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May 31, 1930


JAMA. 1930;94(22):1763. doi:10.1001/jama.1930.02710480039015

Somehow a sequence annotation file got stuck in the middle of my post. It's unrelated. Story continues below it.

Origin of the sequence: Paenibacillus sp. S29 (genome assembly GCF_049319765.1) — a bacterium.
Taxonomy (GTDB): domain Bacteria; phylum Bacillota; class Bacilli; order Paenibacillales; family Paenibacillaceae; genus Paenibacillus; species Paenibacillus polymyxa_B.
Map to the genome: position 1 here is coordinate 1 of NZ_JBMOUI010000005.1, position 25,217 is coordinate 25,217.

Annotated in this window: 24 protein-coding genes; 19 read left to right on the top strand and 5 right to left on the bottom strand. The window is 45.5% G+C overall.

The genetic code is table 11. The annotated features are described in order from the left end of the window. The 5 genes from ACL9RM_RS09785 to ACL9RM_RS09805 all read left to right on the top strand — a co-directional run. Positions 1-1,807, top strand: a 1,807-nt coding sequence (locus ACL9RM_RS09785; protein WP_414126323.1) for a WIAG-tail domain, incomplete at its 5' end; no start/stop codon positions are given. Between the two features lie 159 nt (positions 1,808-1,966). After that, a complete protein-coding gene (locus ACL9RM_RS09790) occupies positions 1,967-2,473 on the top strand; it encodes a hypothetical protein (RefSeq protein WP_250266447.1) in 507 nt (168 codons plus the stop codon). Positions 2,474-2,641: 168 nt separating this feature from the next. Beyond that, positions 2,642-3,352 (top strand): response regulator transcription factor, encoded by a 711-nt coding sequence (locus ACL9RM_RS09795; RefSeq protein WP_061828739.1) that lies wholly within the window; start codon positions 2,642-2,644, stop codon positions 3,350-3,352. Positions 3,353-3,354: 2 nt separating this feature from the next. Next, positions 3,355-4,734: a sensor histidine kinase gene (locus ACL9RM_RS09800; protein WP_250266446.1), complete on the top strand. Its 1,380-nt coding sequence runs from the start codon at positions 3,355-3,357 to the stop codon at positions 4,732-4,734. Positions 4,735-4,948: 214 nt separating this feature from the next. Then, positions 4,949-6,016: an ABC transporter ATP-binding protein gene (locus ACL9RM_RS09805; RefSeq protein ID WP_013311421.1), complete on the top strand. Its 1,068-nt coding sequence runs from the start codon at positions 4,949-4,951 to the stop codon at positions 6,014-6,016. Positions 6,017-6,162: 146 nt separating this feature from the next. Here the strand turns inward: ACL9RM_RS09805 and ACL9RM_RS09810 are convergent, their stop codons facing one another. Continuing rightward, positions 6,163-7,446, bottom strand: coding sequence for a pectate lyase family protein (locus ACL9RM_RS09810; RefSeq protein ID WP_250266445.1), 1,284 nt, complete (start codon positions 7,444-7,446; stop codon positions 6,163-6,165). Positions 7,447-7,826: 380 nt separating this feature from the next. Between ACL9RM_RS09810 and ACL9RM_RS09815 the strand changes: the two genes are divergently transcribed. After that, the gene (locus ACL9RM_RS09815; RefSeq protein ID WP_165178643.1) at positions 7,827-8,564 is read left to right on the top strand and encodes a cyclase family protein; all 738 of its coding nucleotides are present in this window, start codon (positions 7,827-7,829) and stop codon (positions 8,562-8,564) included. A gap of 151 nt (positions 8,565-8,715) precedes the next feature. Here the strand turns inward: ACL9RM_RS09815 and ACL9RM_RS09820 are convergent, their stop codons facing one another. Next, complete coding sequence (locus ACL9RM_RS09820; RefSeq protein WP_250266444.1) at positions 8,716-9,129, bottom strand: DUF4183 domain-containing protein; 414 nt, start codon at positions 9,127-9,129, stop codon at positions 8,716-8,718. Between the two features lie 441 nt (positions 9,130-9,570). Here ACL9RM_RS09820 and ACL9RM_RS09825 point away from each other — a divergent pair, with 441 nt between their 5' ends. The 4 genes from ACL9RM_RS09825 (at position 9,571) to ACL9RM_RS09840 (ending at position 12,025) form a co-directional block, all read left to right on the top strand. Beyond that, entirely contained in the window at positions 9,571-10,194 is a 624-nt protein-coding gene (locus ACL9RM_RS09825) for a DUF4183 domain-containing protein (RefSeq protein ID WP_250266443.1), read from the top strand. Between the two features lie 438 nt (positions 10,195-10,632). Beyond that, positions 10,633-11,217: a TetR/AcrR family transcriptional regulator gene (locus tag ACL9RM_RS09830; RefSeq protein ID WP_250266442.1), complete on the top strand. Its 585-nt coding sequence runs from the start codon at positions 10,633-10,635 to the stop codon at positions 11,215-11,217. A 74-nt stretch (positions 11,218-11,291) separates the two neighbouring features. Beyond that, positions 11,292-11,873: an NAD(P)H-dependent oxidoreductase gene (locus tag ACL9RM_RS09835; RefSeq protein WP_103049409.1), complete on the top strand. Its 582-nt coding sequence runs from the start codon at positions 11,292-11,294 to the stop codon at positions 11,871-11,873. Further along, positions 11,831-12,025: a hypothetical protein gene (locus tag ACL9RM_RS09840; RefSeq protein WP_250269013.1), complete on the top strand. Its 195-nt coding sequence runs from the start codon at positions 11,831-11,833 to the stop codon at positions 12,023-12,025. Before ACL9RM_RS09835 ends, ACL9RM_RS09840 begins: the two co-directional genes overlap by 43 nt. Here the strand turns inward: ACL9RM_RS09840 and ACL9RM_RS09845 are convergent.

Any one who has carefully followed the advances in the science of nutrition during recent years must have been impressed by the influence that they have exerted on the dietary habits and food purchases of our population. There are factors other than science, however, that play a part in man's choice of his nutriment. Not the least of them are economic in character. The law of supply and demand comes into play, although it is sometimes markedly affected by political considerations. About a century ago the annual per capita consumption of sugar in the United States did not exceed ten pounds.1 Meanwhile sugar has been greatly cheapened in cost as an article of commerce. A few centuries ago it sold for not less than the equivalent of several dollars a pound. Today a thousand calories in the form of pure sugar can be purchased at retail for less than

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